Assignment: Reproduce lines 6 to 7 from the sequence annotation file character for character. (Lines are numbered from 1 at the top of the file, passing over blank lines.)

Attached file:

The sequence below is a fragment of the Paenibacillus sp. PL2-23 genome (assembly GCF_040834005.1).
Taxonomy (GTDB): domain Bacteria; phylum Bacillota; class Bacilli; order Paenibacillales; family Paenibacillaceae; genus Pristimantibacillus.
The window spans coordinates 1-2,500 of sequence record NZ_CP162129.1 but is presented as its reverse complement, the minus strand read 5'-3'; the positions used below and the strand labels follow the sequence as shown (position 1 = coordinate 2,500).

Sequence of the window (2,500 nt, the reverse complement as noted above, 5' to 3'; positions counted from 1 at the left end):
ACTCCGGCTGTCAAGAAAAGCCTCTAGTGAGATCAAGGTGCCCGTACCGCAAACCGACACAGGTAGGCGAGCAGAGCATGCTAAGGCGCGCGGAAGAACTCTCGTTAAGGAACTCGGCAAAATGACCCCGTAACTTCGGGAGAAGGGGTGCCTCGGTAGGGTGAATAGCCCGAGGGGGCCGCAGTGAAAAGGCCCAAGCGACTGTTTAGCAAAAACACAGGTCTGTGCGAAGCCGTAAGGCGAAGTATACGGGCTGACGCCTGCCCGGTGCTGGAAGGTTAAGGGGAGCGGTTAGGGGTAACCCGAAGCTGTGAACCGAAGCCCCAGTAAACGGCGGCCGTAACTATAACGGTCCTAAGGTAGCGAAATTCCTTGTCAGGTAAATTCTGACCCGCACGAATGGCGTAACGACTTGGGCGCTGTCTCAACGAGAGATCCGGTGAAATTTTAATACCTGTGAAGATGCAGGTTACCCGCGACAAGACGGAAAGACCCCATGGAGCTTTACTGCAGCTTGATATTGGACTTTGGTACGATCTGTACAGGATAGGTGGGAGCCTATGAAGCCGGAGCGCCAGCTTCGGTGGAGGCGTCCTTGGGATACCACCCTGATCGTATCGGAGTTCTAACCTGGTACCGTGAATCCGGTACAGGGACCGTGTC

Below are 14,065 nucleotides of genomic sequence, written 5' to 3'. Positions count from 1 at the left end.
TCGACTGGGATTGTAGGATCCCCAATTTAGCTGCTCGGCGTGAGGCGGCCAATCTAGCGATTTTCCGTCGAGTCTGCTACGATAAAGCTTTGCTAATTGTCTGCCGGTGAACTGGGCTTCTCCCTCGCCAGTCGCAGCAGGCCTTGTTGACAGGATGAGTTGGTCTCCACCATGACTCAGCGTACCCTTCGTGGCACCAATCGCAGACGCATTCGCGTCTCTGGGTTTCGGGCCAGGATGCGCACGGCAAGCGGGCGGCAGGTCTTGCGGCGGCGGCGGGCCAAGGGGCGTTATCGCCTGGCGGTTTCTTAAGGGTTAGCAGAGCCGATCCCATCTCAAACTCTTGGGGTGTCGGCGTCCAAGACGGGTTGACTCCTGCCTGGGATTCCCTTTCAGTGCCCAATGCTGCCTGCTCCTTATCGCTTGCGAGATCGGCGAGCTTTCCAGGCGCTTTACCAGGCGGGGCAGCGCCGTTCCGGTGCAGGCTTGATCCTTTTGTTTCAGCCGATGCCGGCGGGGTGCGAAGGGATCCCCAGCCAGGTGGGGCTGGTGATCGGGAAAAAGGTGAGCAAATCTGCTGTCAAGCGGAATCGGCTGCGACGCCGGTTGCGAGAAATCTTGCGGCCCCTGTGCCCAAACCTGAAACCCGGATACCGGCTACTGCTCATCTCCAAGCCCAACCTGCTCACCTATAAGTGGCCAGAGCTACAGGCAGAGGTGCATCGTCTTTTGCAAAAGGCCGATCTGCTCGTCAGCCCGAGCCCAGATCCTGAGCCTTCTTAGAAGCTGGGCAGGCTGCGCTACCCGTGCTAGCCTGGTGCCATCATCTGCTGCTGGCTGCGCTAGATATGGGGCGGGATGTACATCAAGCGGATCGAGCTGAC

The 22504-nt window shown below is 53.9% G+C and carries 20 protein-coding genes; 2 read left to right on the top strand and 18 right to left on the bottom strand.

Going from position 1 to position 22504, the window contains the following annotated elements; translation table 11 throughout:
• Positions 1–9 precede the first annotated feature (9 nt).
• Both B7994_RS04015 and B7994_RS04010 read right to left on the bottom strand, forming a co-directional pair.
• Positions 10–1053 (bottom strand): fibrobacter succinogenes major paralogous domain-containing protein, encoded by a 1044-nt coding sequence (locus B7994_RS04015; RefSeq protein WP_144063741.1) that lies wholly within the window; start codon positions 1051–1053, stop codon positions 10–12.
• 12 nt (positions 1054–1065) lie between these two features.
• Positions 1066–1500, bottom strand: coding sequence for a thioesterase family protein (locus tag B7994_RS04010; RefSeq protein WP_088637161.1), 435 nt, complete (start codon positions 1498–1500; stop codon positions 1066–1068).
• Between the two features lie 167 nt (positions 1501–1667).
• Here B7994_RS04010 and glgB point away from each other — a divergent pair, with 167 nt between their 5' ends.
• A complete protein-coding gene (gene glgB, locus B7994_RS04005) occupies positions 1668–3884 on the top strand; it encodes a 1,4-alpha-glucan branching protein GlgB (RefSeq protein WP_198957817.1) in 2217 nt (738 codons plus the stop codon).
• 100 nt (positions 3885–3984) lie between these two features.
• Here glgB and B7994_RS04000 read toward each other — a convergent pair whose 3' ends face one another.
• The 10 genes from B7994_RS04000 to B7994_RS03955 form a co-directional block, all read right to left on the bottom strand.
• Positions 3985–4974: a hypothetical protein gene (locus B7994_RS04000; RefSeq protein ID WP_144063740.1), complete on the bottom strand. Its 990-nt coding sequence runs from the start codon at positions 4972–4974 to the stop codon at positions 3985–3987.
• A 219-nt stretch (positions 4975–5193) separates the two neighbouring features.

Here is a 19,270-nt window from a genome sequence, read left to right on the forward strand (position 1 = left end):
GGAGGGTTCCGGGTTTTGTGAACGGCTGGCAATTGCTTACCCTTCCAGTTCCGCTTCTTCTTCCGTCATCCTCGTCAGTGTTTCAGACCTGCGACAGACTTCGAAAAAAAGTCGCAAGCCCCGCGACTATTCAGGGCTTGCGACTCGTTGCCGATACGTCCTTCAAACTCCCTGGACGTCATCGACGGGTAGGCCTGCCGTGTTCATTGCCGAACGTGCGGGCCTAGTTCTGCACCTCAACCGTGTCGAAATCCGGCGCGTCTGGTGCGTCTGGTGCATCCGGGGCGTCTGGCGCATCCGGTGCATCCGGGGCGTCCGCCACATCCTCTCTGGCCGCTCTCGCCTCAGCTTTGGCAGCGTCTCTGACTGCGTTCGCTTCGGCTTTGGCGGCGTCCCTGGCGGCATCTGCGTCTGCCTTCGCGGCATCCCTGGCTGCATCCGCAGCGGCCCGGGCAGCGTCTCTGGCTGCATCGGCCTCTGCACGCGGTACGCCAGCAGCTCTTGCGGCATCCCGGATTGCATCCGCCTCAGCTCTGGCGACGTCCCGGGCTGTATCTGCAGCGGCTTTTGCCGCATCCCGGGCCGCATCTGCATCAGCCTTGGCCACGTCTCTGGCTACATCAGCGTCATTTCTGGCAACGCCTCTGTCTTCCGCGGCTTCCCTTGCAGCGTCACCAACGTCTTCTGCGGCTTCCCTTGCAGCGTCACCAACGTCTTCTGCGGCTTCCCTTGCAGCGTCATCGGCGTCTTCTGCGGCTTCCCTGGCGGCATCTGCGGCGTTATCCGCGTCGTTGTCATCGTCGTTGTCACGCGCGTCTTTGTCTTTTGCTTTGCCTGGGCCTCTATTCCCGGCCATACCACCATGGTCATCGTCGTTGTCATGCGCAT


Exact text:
Below are 14,065 nucleotides of genomic sequence, written 5' to 3'. Positions count from 1 at the left end.
TCGACTGGGATTGTAGGATCCCCAATTTAGCTGCTCGGCGTGAGGCGGCCAATCTAGCGATTTTCCGTCGAGTCTGCTACGATAAAGCTTTGCTAATTGTCTGCCGGTGAACTGGGCTTCTCCCTCGCCAGTCGCAGCAGGCCTTGTTGACAGGATGAGTTGGTCTCCACCATGACTCAGCGTACCCTTCGTGGCACCAATCGCAGACGCATTCGCGTCTCTGGGTTTCGGGCCAGGATGCGCACGGCAAGCGGGCGGCAGGTCTTGCGGCGGCGGCGGGCCAAGGGGCGTTATCGCCTGGCGGTTTCTTAAGGGTTAGCAGAGCCGATCCCATCTCAAACTCTTGGGGTGTCGGCGTCCAAGACGGGTTGACTCCTGCCTGGGATTCCCTTTCAGTGCCCAATGCTGCCTGCTCCTTATCGCTTGCGAGATCGGCGAGCTTTCCAGGCGCTTTACCAGGCGGGGCAGCGCCGTTCCGGTGCAGGCTTGATCCTTTTGTTTCAGCCGATGCCGGCGGGGTGCGAAGGGATCCCCAGCCAGGTGGGGCTGGTGATCGGGAAAAAGGTGAGCAAATCTGCTGTCAAGCGGAATCGGCTGCGACGCCGGTTGCGAGAAATCTTGCGGCCCCTGTGCCCAAACCTGAAACCCGGATACCGGCTACTGCTCATCTCCAAGCCCAACCTGCTCACCTATAAGTGGCCAGAGCTACAGGCAGAGGTGCATCGTCTTTTGCAAAAGGCCGATCTGCTCGTCAGCCCGAGCCCAGATCCTGAGCCTTCTTAGAAGCTGGGCAGGCTGCGCTACCCGTGCTAGCCTGGTGCCATCATCTGCTGCTGGCTGCGCTAGATATGGGGCGGGATGTACATCAAGCGGATCGAGCTGAC